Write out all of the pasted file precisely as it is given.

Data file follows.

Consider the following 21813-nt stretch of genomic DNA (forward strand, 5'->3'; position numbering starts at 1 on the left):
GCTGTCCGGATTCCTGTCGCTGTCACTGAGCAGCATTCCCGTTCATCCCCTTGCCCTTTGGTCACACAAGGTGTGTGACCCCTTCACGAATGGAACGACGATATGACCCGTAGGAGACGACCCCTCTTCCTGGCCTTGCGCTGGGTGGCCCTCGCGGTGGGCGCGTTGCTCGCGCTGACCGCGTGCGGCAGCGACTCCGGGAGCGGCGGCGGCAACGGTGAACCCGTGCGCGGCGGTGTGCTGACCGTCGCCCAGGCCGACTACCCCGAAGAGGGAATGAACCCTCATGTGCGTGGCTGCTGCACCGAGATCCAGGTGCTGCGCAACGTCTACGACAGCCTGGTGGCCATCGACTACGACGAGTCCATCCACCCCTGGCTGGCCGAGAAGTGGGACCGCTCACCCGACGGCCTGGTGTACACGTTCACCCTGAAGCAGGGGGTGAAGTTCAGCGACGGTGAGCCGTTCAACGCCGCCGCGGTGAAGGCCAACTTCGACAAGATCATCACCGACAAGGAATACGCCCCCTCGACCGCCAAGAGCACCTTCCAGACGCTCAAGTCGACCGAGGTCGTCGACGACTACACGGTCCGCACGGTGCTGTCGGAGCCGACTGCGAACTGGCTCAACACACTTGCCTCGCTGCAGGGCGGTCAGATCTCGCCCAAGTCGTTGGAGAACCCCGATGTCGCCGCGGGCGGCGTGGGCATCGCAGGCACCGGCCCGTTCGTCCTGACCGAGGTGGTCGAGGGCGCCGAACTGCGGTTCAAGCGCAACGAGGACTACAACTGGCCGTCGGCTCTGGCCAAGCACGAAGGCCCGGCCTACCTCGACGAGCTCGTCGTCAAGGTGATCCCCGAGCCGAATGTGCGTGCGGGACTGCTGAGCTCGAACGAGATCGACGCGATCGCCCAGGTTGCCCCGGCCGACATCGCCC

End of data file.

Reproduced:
Consider the following 21813-nt stretch of genomic DNA (forward strand, 5'->3'; position numbering starts at 1 on the left):
GCTGTCCGGATTCCTGTCGCTGTCACTGAGCAGCATTCCCGTTCATCCCCTTGCCCTTTGGTCACACAAGGTGTGTGACCCCTTCACGAATGGAACGACGATATGACCCGTAGGAGACGACCCCTCTTCCTGGCCTTGCGCTGGGTGGCCCTCGCGGTGGGCGCGTTGCTCGCGCTGACCGCGTGCGGCAGCGACTCCGGGAGCGGCGGCGGCAACGGTGAACCCGTGCGCGGCGGTGTGCTGACCGTCGCCCAGGCCGACTACCCCGAAGAGGGAATGAACCCTCATGTGCGTGGCTGCTGCACCGAGATCCAGGTGCTGCGCAACGTCTACGACAGCCTGGTGGCCATCGACTACGACGAGTCCATCCACCCCTGGCTGGCCGAGAAGTGGGACCGCTCACCCGACGGCCTGGTGTACACGTTCACCCTGAAGCAGGGGGTGAAGTTCAGCGACGGTGAGCCGTTCAACGCCGCCGCGGTGAAGGCCAACTTCGACAAGATCATCACCGACAAGGAATACGCCCCCTCGACCGCCAAGAGCACCTTCCAGACGCTCAAGTCGACCGAGGTCGTCGACGACTACACGGTCCGCACGGTGCTGTCGGAGCCGACTGCGAACTGGCTCAACACACTTGCCTCGCTGCAGGGCGGTCAGATCTCGCCCAAGTCGTTGGAGAACCCCGATGTCGCCGCGGGCGGCGTGGGCATCGCAGGCACCGGCCCGTTCGTCCTGACCGAGGTGGTCGAGGGCGCCGAACTGCGGTTCAAGCGCAACGAGGACTACAACTGGCCGTCGGCTCTGGCCAAGCACGAAGGCCCGGCCTACCTCGACGAGCTCGTCGTCAAGGTGATCCCCGAGCCGAATGTGCGTGCGGGACTGCTGAGCTCGAACGAGATCGACGCGATCGCCCAGGTTGCCCCGGCCGACATCGCCC